One reviewer complained that Jones’s vignettes don’t each contain a traditional arc (Aristotle again), and therefore don’t make “good” reading (whatever he means by that). Not all stories have arcs and didn’t the French feminists tell us we could move beyond Aristotle? It’s clear that Jones is trying. She tells us she comes “from a line of women for whom being walked all over and jumped on for the fun of cruelty was progress.” The violence that threads through these pages is brutal: physical and verbal abuse that would leave most of us shattered. Like many women before her, Jones seeks escape, first through books and then college. Similar to other memoirs, there is also the expression of deep loss: loss of place, loss of family, loss of self, “The ironing out of accent was a way to fool myself into believing that I could be different than those women who suffered to make me.”
The South Jones writes about is one I’ve never seen (the South I know is New Orleans—a very different place from Myrtle Beach), but the power of home, the draw of the land is one many of us can understand. For Jones, the ocean and the beach are where she grew up and where her extended family made a living. Her brutal, racist “Grandpappy” was a millionaire businessman, her uncles ran hotels, motels, bars, and restaurants, her parents met while working in a family-owned bar. There are pirates (Blackbeard ransacked the Carolina coast and hid in local waters), rum-runners, moonshine, and burlesque joints. And there are hurricanes. The matter-of-fact way Jones writes about hurricanes is some of the best regional writing in the book. Hurricanes appear as another thread or marker throughout the book. Hazel (1954) transforms the coastline of Myrtle Beach, allowing her family to develop their tourist business. As a child, she’d pin the local newspaper’s hurricane map to the wall at home. During Hurricane Fran (1996), the family plays in the front yard. “You have to face the wind head-on, and the last person standing … wins.” They lose everything when their storage unit floods. After Hurricane Hugo (1989), “none of our maps worked anymore.” Jones describes her journey North “like pushpins in a hurricane map,” and her own story-telling process as, “like a hurricane, I will change tack without warning.” There is a striking moment toward the end of the book where Jones writes about the death of her beloved maternal grandfather, “Grandpa,” and describes summer as “the season of disasters and catastrophes.” It’s a perspective so markedly different from my own that it shifted my entire understanding not only of the book I’d just read but the world. Imagine if the end of summer, that golden time when days stretch long and hot and begin to shift to the anticipation of fall, imagine if those days signaled “disasters and catastrophes”—not just terrifying hurricanes, the ocean flexing and winds pummeling, but irreparable loss.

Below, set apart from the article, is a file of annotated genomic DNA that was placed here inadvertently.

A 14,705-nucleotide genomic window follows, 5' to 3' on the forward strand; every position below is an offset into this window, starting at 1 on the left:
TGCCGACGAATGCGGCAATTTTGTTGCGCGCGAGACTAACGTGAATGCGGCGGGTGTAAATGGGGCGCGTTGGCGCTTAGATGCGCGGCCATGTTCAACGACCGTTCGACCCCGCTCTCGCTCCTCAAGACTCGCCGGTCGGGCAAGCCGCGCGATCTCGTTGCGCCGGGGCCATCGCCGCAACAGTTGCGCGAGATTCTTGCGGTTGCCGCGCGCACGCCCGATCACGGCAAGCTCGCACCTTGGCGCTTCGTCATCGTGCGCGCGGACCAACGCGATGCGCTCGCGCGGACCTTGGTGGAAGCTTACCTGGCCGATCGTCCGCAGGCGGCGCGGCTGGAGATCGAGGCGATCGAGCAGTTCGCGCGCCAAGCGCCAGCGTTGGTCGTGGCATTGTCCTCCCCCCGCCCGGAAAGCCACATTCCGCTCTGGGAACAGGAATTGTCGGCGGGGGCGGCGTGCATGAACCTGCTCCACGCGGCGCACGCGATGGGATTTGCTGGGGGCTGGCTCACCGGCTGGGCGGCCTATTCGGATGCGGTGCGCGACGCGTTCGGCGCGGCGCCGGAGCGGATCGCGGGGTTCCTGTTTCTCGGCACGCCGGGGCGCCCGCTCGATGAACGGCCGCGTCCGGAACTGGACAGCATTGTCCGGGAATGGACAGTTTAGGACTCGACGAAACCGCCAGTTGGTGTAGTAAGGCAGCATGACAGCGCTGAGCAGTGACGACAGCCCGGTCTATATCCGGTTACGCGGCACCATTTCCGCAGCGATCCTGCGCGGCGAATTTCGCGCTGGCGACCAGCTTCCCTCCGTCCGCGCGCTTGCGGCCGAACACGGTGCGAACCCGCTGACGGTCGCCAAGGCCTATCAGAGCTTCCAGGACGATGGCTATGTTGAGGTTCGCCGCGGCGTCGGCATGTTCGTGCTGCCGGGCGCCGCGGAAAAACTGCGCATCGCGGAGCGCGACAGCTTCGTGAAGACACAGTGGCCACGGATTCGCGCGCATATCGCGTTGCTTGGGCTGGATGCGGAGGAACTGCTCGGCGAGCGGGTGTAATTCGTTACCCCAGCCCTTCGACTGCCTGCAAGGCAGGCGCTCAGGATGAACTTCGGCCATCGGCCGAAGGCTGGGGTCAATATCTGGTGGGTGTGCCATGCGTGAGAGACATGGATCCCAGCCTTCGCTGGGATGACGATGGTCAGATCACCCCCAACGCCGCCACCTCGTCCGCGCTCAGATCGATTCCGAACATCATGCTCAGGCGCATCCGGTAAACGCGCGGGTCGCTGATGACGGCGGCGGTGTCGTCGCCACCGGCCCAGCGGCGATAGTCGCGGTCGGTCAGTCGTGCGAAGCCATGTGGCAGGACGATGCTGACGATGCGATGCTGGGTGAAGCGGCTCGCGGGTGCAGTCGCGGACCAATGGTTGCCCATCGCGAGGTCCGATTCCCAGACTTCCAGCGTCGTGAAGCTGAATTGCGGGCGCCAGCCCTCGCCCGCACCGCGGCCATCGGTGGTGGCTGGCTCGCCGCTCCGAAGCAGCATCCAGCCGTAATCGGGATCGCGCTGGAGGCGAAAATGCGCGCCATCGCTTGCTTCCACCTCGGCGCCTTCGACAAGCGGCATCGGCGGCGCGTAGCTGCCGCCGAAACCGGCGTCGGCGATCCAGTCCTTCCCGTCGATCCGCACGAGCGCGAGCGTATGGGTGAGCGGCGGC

Jones says that she “used to think I learned storytelling from my dad,” but that “men have always been credited with the stories women kept alive.” She claims her own power, “I am in charge of the story now,” in the moments after Nana has died. Because, it is not her father or, really, any of the men in her life (not even Aristotle or Tolstoy) who are the storytellers, it is the women—whether Nanas or ghosts, or Jones linking her own work with “little Julia Legare, who nightly forces open the doors between death and memory.” A difficult, sometimes meandering, but ultimately, powerful debut.